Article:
facts sheet

Brandenburgische Straße before and after the intervention.

Then we visited the pilot project “Maaßenstraße” which is a very interesting and pioneering example of noise action plan combining public participation and the right to public life, as Jan Gehl would argue. Indeed, the street and its public spaces were redeveloped according to the Swiss version of the “shared space” concept, which first were adopted in the Netherlands in small Dutch towns’ street design projects. The application of the “shared space” concept usually implies the turning of a busy traffic street into a public place where traffic signs, traffic lights, traffic islands, road markings and sidewalks are totally replaced by a common space equipped with urban street furniture favoring therefore social interaction and accessibility to people with a restricted mobility. However the development of this concept may imply also side effects such as missing guidance for visually impaired people, missing possibility to assess the traffic situation for seniors and children and the outsourcing of parking areas.
In order to deal with the potential side effects, in Switzerland a slightly different concept was developed which came out being more suitable for big cities like Berlin: a busy traffic street is redesigned and turned into a public space where access to motor vehicles is guaranteed with a restricted speed limit of 20 km/h. Parking lots are also provided and sidewalks maintained for safety reasons especially for seniors and children.
In Berlin, the redevelopment of Maaßenstraße implied also public participation via working groups, flyers, post cards and e-participation. According to the suggestions made by citizens, the following measures were adopted in the redevelopment of the street: the protection of the genius loci, a traffic reduction, the creation of new non-commercial public paces equipped with benches, a redesign of the crossings for people with a restricted mobility and for those who are visually impaired were needed, the provision of a new cycling lane.
Here you can find more info and have a look at the pictures before and after the redevelopment of the street.


Masterplan of Maaßenstraße (C) Berlin Senate.

The third example of noise action plan we visited was at Katzbachstraße where the “Tempo 30” criterion was applied to reduce noise pollution. Berlin tested the suitability of speed limit of 30 km/h for the main traffic network composed of 3.167 km: as of 2015, 17% of the main traffic network were speed restricted to 30 km/h and 5% of it has a 30 km/h speed limit at night.
The effects of the reduction from 50 to 30 km/h were analyzed in 2013 and the outcomes were successful: the application of the “Tempo 30” measure caused a speed reduction up to 16 km/h and up to 18 km/h with police controls.
In the case of Katzbachstraße, since 1990 speed limit had been already reduced to 30 km/h at night because of complaints made by citizens. However, noise pollution was not significantly reduced and further complaints by local residents followed up until 2009 when speed limit to 30 km/h was imposed full-time by the traffic management of Berlin (VLB) not only to reduce noise pollution but also to abate high costs resulting from the numerous traffic accidents between Monumentenstraße and Dudenstraße.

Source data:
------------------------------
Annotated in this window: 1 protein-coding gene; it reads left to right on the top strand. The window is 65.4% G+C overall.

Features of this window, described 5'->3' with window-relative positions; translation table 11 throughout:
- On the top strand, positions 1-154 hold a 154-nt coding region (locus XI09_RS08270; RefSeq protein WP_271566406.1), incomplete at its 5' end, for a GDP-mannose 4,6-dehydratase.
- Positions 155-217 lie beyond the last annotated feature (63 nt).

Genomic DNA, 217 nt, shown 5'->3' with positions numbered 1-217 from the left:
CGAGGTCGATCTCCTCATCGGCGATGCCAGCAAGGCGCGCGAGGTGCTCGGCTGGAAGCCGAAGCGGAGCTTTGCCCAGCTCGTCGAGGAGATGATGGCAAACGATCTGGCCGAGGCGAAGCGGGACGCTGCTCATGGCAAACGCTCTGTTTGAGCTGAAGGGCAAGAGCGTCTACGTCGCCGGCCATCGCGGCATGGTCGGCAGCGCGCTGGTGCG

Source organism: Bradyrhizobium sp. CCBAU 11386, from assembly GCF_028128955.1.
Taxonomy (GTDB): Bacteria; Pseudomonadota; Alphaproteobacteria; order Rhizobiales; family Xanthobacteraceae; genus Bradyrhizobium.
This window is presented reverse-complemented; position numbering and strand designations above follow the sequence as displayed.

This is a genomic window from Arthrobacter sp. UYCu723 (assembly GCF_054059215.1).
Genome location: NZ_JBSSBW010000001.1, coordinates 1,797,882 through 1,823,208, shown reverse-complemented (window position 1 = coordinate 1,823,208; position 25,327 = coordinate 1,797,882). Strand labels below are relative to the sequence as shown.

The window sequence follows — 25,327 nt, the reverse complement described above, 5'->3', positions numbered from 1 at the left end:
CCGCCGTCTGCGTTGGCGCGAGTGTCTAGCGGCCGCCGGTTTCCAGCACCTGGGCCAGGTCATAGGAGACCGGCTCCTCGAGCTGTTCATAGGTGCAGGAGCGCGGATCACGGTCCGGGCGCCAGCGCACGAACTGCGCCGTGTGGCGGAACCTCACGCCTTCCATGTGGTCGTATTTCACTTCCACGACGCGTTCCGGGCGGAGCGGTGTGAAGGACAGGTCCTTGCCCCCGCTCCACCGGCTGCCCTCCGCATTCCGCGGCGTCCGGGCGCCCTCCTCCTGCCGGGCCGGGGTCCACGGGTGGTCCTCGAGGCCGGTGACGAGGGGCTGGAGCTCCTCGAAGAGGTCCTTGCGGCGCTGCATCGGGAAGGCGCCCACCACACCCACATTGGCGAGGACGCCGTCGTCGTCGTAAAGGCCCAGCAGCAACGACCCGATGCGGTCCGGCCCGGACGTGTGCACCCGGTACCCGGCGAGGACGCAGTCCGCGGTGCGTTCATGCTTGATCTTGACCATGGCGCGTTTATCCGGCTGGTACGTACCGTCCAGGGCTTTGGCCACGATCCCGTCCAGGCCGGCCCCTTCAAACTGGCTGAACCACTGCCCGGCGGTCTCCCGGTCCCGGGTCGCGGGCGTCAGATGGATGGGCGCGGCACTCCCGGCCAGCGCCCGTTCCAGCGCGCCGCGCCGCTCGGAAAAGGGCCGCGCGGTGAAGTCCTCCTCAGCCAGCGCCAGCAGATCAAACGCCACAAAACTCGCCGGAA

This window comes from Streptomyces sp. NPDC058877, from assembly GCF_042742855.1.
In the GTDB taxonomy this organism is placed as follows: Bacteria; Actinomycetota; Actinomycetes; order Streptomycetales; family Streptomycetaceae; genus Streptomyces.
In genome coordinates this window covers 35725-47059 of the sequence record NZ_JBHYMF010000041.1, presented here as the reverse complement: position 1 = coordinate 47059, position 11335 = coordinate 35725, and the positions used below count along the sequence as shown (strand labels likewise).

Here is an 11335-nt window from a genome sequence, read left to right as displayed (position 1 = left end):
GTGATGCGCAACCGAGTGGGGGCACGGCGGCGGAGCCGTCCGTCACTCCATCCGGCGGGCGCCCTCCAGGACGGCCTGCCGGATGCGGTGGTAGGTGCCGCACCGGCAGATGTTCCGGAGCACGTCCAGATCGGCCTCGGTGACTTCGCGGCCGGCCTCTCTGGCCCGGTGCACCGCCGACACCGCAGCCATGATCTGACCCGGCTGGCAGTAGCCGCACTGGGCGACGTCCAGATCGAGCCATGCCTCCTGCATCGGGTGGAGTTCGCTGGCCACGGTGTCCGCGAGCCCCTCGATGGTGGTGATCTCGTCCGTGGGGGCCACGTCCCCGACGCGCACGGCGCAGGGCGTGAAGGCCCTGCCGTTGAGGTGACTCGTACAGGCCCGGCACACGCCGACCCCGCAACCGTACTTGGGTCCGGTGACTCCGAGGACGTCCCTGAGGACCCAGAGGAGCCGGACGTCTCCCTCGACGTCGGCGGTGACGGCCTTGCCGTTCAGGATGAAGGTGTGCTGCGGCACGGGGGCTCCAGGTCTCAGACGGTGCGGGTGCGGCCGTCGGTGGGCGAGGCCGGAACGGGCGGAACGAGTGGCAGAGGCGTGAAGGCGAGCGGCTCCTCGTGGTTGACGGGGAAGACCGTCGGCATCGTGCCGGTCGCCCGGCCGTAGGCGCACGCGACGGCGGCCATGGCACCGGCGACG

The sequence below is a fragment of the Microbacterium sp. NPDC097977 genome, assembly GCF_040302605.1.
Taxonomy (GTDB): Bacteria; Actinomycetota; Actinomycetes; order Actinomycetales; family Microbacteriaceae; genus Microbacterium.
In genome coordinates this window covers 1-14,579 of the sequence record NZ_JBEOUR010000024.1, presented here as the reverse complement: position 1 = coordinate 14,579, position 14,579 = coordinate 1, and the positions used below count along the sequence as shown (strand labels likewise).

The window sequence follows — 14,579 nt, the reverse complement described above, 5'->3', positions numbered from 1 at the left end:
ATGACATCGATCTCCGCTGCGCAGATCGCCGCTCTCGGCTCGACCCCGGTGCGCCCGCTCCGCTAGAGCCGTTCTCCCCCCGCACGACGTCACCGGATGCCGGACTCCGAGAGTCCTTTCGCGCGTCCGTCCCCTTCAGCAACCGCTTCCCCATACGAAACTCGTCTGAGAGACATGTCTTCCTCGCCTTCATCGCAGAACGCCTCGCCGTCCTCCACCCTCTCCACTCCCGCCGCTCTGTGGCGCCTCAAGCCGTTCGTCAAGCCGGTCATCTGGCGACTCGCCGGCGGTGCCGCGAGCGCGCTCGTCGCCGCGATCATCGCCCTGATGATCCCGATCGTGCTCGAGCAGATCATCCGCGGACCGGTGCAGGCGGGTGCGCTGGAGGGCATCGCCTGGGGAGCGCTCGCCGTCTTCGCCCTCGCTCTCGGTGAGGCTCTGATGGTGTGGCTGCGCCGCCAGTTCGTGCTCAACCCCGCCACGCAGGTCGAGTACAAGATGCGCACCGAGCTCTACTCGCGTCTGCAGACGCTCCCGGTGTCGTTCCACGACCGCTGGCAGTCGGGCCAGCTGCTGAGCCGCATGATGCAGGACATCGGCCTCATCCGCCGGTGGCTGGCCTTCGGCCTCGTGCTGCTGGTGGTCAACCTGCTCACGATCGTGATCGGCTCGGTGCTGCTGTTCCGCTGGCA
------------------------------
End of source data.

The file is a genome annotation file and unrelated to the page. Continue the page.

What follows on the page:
© Michael Hüter | Source: LK Argus

The fourth stop of the excursion was at Großbeerenstraße (in between Yorckstrasse and Hagelbergerstrasse). Here the noise action plan was based on asphalt substitution: almost 200m of rubber modified DSH-V asphalt was laid out in Großbeerenstraße.
The DSH-V is a thin asphalt layer, which is laid out when it is still hot. It has a high density and a binder with a rubber modification increases the flexibility and the durability. Between 45 and 65 km/h a noise reduction of 3 dB (A) is guaranteed. In order to maximize its performance, specific measures are to be followed for the installation: the base layer has to be stable and clean and the mixture of the binder should have the right mixing ratio. Weather conditions are also relevant in the process of installation. Großbeerenstraße presents some cracks in the surface because the ground temperature was too low due to the bad weather conditions we had when the asphalt was installed.


The DSH-V asphalt in Großbeerenstraße (cc) Antonella Radicchi.

We ended the excursion visiting the Riehmers Hofgarten in Kreuzberg which represents an exception to the urban expansion general plan developed in 1858 in Berlin by James Hobrecht characterized by a wide street grid with huge compact blocks (400x200m) with private courtyards.
Indeed, Riehmers Hofgarten was planned by Master Mason Riehmer according to the t-shaped design concept, which implied the construction of a private street and a huge and beautiful garden courtyard. The facade constructions have expensive neo-baroque and renaissance elements: particularly the facades lining Großbeerenstraße and the two atlases, which carry the balcony above the courtyard entrance in Yorckstraße. The Hofgarten was renovated in the 70s and 80s and nowadays is a popular place to live with offices, medical practices, restaurants and cinemas.
The Riehmers Hofgarten is a very good example of noise reduction plan where urban design principles are applied to guarantee quietness and recovering from the noise streets surrounding the Hofgarten.


A view of the beautiful garden courtyard in the Riehmers Hofgarten (cc) Antonella Radicchi.